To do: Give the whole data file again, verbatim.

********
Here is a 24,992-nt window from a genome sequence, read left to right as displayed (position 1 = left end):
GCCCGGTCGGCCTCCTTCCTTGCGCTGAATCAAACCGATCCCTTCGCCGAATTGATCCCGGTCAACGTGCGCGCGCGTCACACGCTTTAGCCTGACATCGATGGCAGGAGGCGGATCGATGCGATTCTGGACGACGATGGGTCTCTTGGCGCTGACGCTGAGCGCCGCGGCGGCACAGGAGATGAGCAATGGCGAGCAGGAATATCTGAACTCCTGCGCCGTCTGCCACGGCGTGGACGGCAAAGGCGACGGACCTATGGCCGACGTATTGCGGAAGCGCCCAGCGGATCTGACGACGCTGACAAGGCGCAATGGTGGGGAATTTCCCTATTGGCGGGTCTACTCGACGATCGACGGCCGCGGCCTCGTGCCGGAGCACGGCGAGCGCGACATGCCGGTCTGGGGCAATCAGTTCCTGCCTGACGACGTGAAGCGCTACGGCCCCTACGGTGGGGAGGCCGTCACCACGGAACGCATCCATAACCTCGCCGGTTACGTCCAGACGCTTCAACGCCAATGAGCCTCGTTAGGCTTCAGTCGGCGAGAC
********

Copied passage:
Here is a 24,992-nt window from a genome sequence, read left to right as displayed (position 1 = left end):
GCCCGGTCGGCCTCCTTCCTTGCGCTGAATCAAACCGATCCCTTCGCCGAATTGATCCCGGTCAACGTGCGCGCGCGTCACACGCTTTAGCCTGACATCGATGGCAGGAGGCGGATCGATGCGATTCTGGACGACGATGGGTCTCTTGGCGCTGACGCTGAGCGCCGCGGCGGCACAGGAGATGAGCAATGGCGAGCAGGAATATCTGAACTCCTGCGCCGTCTGCCACGGCGTGGACGGCAAAGGCGACGGACCTATGGCCGACGTATTGCGGAAGCGCCCAGCGGATCTGACGACGCTGACAAGGCGCAATGGTGGGGAATTTCCCTATTGGCGGGTCTACTCGACGATCGACGGCCGCGGCCTCGTGCCGGAGCACGGCGAGCGCGACATGCCGGTCTGGGGCAATCAGTTCCTGCCTGACGACGTGAAGCGCTACGGCCCCTACGGTGGGGAGGCCGTCACCACGGAACGCATCCATAACCTCGCCGGTTACGTCCAGACGCTTCAACGCCAATGAGCCTCGTTAGGCTTCAGTCGGCGAGAC